Guest post: Pitfall of comparison
I am out of town for the next few days so I have asked a few of my favorite bloggers to fill in for me while I’m away. Kim was the first local blogger I ever met and her friendship has been such a blessing. I hope you will enjoy her post! Please also check out her food blog 🙂
Greeting River City Fitness readers!
I’m so glad you read Sarah’s blog and are encouraged by her healthy lifestyle. I definitely am. She has been a great source of encouragement to me while living here in the “River City”!
Since I started running in January 2009, I have noticed my feelings of competition and comparison have gotten stronger. Sometimes, this is a great thing; other times, it can be very damaging.
Let me give you some timeline:
- 10th grade: a 19 minute mile – I didn’t run at all
- Jan 2009: 43 minute 5k pace
- March 2009 – my first 5k: 39.41 (I wanted it to be under 40)
- November 2009: 35.49 (5k PR)
- March 6, 2010: 36.03 (my last 5k with little training due to weather)
I was very, very happy with this time until I thought: Kim, you should have pushed yourself or you should have trained harder.
While hanging out with a friend who also ran the same 5k last weekend, I asked her what her time was. She said “Oh, it was very slow – a 29 minute.” Ha – slow? What was she thinking?
Then I saw on Facebook this morning that a dude I know posted a 34 minute 5k. How can these people who weigh more than me run faster than me? I was shocked this morning – and then that makes me just want to get out and run.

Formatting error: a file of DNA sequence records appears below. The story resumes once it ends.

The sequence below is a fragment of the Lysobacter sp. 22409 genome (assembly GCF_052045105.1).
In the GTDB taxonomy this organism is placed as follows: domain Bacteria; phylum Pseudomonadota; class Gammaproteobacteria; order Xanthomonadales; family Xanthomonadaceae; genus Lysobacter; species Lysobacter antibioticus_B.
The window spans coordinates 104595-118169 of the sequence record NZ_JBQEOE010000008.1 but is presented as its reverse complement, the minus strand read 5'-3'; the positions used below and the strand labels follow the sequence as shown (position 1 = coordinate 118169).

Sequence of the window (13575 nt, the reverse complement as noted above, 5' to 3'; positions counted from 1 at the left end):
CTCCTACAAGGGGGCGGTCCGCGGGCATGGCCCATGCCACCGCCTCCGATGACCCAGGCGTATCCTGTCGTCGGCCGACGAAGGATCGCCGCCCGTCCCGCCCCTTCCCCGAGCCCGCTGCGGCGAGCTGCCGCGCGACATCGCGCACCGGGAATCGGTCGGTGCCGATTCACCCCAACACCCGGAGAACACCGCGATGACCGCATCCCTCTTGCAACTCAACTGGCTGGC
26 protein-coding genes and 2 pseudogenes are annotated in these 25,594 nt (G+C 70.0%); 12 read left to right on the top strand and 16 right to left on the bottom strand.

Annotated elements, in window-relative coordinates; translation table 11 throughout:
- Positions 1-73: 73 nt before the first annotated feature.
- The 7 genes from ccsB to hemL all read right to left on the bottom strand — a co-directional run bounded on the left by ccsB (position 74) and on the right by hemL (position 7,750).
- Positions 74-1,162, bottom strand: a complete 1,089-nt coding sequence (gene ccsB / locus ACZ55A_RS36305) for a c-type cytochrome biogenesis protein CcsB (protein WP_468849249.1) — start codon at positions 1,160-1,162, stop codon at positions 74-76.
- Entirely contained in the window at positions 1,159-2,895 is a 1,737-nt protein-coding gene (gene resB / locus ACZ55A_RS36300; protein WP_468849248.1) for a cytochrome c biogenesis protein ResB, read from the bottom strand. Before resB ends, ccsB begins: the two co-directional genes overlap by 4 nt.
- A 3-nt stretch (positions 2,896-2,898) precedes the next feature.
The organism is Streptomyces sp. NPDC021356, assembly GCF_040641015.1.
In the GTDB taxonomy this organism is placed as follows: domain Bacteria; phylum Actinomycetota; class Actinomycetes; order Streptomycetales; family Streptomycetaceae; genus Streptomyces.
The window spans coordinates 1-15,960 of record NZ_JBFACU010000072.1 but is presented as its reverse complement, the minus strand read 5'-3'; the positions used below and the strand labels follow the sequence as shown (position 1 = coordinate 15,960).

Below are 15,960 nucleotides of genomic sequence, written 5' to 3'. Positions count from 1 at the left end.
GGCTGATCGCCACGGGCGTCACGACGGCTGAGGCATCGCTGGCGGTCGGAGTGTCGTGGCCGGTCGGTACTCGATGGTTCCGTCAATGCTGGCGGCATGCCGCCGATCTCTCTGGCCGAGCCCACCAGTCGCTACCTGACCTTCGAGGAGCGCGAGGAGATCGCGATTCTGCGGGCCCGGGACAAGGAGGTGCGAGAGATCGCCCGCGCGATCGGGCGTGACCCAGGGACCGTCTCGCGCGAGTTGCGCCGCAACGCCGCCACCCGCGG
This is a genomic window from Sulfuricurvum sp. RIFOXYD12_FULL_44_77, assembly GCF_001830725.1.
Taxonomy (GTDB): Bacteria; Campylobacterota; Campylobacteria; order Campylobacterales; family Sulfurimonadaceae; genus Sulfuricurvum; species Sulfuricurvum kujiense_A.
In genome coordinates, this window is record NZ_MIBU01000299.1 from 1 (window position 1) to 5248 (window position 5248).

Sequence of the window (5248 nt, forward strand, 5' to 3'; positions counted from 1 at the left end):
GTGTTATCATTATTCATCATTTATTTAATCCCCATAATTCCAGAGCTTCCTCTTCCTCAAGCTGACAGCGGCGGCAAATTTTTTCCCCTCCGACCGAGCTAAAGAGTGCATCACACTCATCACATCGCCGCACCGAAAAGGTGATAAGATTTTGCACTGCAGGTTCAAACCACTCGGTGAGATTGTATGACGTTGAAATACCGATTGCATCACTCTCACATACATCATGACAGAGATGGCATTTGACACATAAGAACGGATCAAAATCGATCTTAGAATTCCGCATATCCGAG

But, if we only run because we want to be better than someone else, faster than someone else, skinnier than someone else – we are not running for the right reasons.
Here are some reasons you should run:
- For your health
- For your sanity
- For your skin (Vitamin D, outside exposure)
- For your skinny jeans!
I love that last one. In the past year + of running, my jeans size has gone from a 10 to a 6, my weight has dropped almost 25 lbs, and my cholesterol numbers were all better today than they were last year at this time.
How do you beat your mind at the comparison game? Set your own goals based on your abilities. Don’t say, “Next 5k I want to beat so-and-so’s time.” Say instead, “I want to run it without stopping” or “I want to beat my own time.”
That is my goal. I am running a half marathon in June and I want to beat my first half’s time of 3:00:07. That is my only goal.
If you are going to compare – compare only with yourself. Better yet, don’t compare at all. Just get out there and run – for the health of it! (That’s a slight change of a Louisville saying)
What are some good, healthy fitness goals you are setting for yourself?